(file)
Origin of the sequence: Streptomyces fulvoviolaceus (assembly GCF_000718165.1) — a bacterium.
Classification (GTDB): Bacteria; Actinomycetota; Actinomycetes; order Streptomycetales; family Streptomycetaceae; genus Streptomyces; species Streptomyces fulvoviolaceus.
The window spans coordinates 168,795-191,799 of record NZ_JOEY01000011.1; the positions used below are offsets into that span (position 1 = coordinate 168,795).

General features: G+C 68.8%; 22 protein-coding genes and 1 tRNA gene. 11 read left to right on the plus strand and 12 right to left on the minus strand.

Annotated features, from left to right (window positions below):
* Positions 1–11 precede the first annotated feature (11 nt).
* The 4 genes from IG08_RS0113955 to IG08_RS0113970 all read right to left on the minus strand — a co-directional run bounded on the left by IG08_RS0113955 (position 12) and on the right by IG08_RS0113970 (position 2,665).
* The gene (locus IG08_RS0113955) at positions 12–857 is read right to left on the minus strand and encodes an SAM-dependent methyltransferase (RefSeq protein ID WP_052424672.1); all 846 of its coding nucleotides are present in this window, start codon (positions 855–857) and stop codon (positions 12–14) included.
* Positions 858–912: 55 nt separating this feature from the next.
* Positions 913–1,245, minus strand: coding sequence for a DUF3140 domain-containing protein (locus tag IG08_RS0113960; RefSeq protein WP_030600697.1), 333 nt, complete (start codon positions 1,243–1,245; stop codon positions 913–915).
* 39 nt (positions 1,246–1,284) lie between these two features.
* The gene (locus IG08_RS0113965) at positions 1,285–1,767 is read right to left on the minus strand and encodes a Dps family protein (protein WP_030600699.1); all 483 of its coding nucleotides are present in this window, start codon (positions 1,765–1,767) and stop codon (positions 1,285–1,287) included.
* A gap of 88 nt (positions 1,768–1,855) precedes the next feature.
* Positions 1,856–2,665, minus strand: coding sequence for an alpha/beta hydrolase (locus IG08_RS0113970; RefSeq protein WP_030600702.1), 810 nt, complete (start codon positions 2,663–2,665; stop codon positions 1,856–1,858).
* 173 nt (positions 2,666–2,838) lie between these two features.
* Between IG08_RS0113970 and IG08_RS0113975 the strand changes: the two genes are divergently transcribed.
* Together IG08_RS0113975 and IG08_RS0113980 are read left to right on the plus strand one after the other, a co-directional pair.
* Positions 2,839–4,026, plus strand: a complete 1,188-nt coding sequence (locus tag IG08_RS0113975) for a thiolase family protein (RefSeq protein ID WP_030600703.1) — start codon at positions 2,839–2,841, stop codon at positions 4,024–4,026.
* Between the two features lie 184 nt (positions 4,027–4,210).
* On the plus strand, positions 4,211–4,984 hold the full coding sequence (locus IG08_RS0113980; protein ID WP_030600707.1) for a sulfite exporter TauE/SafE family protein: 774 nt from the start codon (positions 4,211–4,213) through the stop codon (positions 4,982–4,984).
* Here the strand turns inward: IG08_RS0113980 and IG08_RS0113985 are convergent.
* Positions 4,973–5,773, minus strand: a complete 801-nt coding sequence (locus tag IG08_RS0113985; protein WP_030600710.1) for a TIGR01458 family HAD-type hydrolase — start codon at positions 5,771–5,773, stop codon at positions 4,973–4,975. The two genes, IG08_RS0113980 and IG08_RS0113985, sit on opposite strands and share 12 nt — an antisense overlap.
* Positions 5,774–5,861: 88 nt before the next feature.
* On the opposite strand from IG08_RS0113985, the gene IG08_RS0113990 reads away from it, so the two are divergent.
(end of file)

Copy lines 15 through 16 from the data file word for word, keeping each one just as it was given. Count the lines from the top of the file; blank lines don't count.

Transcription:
* 173 nt (positions 2,666–2,838) lie between these two features.
* Between IG08_RS0113970 and IG08_RS0113975 the strand changes: the two genes are divergently transcribed.